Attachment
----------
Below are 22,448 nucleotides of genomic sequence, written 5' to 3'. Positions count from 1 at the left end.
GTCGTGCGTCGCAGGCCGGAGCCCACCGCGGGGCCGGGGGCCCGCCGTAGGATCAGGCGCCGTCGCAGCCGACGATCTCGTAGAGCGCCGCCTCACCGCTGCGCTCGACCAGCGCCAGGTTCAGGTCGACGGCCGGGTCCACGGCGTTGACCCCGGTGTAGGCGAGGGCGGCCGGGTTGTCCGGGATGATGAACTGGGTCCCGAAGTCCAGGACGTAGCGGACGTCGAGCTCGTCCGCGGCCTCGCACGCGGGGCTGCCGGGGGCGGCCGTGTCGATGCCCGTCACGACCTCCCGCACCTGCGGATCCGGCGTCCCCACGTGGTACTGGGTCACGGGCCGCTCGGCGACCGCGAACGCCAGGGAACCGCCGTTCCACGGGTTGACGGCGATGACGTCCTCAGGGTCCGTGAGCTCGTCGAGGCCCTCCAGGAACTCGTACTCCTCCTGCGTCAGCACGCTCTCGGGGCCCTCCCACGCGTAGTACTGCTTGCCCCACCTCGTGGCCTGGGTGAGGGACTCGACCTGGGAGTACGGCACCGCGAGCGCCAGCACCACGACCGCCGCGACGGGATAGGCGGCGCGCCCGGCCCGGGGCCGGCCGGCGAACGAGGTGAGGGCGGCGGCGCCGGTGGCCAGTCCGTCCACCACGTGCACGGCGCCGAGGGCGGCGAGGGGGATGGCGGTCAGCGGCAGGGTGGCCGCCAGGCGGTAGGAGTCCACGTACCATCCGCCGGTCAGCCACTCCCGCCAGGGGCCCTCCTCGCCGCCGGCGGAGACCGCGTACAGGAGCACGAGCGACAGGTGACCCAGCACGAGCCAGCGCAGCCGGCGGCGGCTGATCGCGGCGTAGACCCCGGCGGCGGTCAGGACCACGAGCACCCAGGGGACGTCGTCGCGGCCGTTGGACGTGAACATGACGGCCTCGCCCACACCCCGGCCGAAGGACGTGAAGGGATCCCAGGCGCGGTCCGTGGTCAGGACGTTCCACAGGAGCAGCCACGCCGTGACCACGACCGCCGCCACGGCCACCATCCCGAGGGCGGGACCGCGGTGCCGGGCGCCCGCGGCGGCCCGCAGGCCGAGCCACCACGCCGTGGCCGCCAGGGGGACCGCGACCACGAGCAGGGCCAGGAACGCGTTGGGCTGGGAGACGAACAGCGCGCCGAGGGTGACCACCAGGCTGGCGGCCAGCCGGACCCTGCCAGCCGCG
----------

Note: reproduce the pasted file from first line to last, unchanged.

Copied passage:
Below are 22,448 nucleotides of genomic sequence, written 5' to 3'. Positions count from 1 at the left end.
GTCGTGCGTCGCAGGCCGGAGCCCACCGCGGGGCCGGGGGCCCGCCGTAGGATCAGGCGCCGTCGCAGCCGACGATCTCGTAGAGCGCCGCCTCACCGCTGCGCTCGACCAGCGCCAGGTTCAGGTCGACGGCCGGGTCCACGGCGTTGACCCCGGTGTAGGCGAGGGCGGCCGGGTTGTCCGGGATGATGAACTGGGTCCCGAAGTCCAGGACGTAGCGGACGTCGAGCTCGTCCGCGGCCTCGCACGCGGGGCTGCCGGGGGCGGCCGTGTCGATGCCCGTCACGACCTCCCGCACCTGCGGATCCGGCGTCCCCACGTGGTACTGGGTCACGGGCCGCTCGGCGACCGCGAACGCCAGGGAACCGCCGTTCCACGGGTTGACGGCGATGACGTCCTCAGGGTCCGTGAGCTCGTCGAGGCCCTCCAGGAACTCGTACTCCTCCTGCGTCAGCACGCTCTCGGGGCCCTCCCACGCGTAGTACTGCTTGCCCCACCTCGTGGCCTGGGTGAGGGACTCGACCTGGGAGTACGGCACCGCGAGCGCCAGCACCACGACCGCCGCGACGGGATAGGCGGCGCGCCCGGCCCGGGGCCGGCCGGCGAACGAGGTGAGGGCGGCGGCGCCGGTGGCCAGTCCGTCCACCACGTGCACGGCGCCGAGGGCGGCGAGGGGGATGGCGGTCAGCGGCAGGGTGGCCGCCAGGCGGTAGGAGTCCACGTACCATCCGCCGGTCAGCCACTCCCGCCAGGGGCCCTCCTCGCCGCCGGCGGAGACCGCGTACAGGAGCACGAGCGACAGGTGACCCAGCACGAGCCAGCGCAGCCGGCGGCGGCTGATCGCGGCGTAGACCCCGGCGGCGGTCAGGACCACGAGCACCCAGGGGACGTCGTCGCGGCCGTTGGACGTGAACATGACGGCCTCGCCCACACCCCGGCCGAAGGACGTGAAGGGATCCCAGGCGCGGTCCGTGGTCAGGACGTTCCACAGGAGCAGCCACGCCGTGACCACGACCGCCGCCACGGCCACCATCCCGAGGGCGGGACCGCGGTGCCGGGCGCCCGCGGCGGCCCGCAGGCCGAGCCACCACGCCGTGGCCGCCAGGGGGACCGCGACCACGAGCAGGGCCAGGAACGCGTTGGGCTGGGAGACGAACAGCGCGCCGAGGGTGACCACCAGGCTGGCGGCCAGCCGGACCCTGCCAGCCGCG